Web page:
To start with, Alan pointed to the two sides of achieving the web of data: Firstly generating the web of data (a billion triples, as mighty as this may sound, is actually tiny, says Alan) and then, secondly, accessing the web of data.
With regard to generating the Web of Data, Alan distinguished between top down and bottom up approaches, counting to the former the creation of the web of data from legacy sources (i.e. where you take existing data and semantically lift them, e.g. from structured data) or web scraping such as DBpedia‘s extraction of data from Wikipedia.
N.B.: This notion of ‘top-down’ does not imply a hierarchical relationship, but rather means that there is already a plan for what is going to be put on the web of data (e.g. ‘all semi-structured information on Wikipedia’ or ‘dataset XY from project Z’). The bottom-up idea here implies that data is added as the result of an action, or interaction, as the user/s go, e.g. relationships are created as the user expands his or her social network. For instance on Amazon, user interaction is used to generate semantics: People do not tell Amazon what they like, they simply buy it.
Having relationships of course does not imply yet that these relationships are part of the Semantic Web. Or, as Alan put it, “why should I be RDFizing my online presence if none of my friends are?”
Please take a look at the PDF of the Alan’s slides (2,4 MB) – what I cannot reproduce here is a chart he developed, which was very useful for describing current scenarios on the web and which posed a twofold question:
Does a website/platform have the web of data implemented? YES/NO
Is the web of data on ta website/platform apparent to the user? YES/NO
The possible combinations (YES/YES, YES/NO, NO/YES, NO/NO) provide a good heuristic tool for describing what is currently available, with and without the Semantic Web. Take, for instance, the shiny interface of Talis’ Project Cenote: Cenote’s vision is to “make library data visible in many contexts, inside and outside of the library, making the data much more accessible and visible to a wider audience – benefiting current and potential users of library services wherever they are.” On Cenote, the user doesn’t see that it’s got the Web of Dat in it – it is actually implemented, but not in a way that is apparent to the user.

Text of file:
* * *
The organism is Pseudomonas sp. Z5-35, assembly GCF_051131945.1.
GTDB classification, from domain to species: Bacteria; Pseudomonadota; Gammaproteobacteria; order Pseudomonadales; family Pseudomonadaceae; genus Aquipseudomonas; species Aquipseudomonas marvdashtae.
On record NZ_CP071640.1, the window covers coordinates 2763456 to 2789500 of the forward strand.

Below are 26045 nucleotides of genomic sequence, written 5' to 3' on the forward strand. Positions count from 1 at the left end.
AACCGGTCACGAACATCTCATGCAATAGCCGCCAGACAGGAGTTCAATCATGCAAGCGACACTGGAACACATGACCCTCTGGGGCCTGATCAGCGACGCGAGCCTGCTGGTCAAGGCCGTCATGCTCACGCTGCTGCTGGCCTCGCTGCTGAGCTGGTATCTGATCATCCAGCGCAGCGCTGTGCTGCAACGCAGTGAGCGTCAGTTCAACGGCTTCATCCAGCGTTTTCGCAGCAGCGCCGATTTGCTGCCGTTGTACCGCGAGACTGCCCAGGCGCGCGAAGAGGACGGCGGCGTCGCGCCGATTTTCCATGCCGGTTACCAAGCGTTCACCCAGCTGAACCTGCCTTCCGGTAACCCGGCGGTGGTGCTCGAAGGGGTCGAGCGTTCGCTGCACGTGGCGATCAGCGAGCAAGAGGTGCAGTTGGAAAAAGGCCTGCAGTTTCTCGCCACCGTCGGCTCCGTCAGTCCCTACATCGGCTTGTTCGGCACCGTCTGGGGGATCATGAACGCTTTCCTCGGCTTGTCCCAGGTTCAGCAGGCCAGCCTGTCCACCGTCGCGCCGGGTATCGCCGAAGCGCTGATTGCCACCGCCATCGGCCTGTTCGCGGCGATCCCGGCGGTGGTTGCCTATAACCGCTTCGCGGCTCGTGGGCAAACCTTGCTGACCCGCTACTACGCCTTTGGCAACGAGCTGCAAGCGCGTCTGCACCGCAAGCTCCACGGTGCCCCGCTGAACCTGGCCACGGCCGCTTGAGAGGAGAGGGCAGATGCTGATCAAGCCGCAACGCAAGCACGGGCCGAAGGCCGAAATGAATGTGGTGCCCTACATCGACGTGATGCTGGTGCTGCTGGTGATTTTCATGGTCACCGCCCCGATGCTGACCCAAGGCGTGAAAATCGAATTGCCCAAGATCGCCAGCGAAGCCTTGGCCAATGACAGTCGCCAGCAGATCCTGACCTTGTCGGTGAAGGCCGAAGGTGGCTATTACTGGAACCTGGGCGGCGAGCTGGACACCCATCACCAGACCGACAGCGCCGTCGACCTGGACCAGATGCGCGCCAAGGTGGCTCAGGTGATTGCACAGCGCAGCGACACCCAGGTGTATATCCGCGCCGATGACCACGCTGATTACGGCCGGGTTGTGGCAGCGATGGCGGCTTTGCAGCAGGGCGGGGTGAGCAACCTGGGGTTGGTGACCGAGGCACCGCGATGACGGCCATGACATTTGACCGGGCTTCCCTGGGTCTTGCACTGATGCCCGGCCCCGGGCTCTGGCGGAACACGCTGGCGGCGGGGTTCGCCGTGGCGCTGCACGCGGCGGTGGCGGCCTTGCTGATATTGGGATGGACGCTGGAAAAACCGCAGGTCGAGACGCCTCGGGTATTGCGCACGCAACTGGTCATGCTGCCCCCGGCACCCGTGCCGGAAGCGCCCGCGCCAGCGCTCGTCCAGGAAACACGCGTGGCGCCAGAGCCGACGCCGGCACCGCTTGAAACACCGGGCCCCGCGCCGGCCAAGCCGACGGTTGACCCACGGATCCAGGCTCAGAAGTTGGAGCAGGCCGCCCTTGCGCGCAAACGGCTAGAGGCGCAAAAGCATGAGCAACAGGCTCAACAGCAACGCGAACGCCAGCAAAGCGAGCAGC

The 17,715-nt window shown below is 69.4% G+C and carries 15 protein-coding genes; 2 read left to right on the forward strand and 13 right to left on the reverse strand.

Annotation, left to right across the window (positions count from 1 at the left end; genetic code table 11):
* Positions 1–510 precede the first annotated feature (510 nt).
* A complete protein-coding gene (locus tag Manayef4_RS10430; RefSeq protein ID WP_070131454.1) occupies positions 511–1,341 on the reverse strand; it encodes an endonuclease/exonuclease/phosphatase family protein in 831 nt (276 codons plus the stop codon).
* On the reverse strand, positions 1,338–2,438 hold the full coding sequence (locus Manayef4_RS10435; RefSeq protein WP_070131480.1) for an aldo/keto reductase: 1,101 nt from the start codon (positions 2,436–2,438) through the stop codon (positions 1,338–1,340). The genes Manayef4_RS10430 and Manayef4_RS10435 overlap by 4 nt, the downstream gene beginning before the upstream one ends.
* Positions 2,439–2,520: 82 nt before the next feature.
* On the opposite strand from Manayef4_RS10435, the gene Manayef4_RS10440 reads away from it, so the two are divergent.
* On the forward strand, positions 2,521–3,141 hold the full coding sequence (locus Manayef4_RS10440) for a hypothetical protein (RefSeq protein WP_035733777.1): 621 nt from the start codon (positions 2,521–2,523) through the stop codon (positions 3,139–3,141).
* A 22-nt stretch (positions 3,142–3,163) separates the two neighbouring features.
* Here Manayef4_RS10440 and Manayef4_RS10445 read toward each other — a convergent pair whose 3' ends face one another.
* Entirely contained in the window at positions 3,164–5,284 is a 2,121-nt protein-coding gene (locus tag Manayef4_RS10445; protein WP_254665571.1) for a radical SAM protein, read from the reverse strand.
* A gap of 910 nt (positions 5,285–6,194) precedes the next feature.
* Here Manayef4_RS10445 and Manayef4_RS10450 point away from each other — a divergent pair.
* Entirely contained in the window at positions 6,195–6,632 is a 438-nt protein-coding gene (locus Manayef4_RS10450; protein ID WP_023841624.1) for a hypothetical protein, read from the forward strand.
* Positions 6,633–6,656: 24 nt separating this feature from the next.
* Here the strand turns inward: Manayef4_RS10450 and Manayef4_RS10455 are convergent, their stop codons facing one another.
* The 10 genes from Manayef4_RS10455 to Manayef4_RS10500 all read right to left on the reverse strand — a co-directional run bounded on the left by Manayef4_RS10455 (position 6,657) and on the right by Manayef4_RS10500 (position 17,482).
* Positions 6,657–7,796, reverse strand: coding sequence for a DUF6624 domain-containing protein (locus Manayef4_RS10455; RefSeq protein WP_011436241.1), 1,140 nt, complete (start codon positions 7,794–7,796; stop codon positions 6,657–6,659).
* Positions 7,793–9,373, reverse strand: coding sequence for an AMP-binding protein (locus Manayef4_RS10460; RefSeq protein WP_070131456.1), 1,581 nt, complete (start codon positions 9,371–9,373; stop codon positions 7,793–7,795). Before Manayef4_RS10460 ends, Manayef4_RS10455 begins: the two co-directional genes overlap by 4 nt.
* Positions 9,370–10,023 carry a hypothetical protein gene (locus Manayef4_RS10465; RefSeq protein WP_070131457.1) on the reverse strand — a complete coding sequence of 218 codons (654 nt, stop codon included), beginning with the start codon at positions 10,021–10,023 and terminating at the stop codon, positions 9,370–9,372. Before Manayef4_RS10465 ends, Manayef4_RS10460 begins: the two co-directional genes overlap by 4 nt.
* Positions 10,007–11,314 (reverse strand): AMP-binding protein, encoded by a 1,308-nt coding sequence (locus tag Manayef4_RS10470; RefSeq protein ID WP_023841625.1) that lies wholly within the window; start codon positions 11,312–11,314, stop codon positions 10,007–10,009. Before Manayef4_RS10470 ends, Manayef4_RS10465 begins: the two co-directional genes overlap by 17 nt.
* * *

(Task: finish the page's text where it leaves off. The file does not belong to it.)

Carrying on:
On the other end of the spectrum, you have a platform like Facebook: Alan referred to Facebook as “the user’s own web of data”, i.e. web of relationships: The user is aware of these relationships (they actually shape his interaction and communication with the site), and the (numerous!) apps on Facebook continually add relationships, but, regrettably, insulated from one another and not using RDF (and don’t you try to take data out of Facebook!).
Alan also mentioned the Social Graph API – o yesterday evening Luca Hammer (one of the web 2.0 people who had joined the Open Hacking Session) introduced me to the WordPress Plugin “Meet your commenters” – Meet you commenters uses Social Graph to find social relations on the web, and adds these data to the commenter profiles it creates in WordPress.
Even if you have not met Richard Cyganiak in person, you have certainly come across one of his creations: The Linked Data Cloud. Richard is a research assistant at DERI Galway. In his demo, he gave us the opportunity to gain hands on experience, introducing a tool he dubbed Snorql, which is basically an easier to use version of a SPARQL-endpoint, as it already has the required prefixes ‘pre-installed’:
Richard also showed a couple of RDF browsers in action, e.g. the Tabulator Plugin (“a Firefox extension which allows Firefox to handle data as well as documents”), or the Marbles Linked Data browser which is running right on beckr.org/marbles; enter, for instance http://api.talis.com/stores/wod-pd-sandbox/items/People/JanaHerwig (learn more about Marbles here).
Thank you, Alan and Richard – the combination of talk and demo was indeed a perfect intro towards using the Web of Data.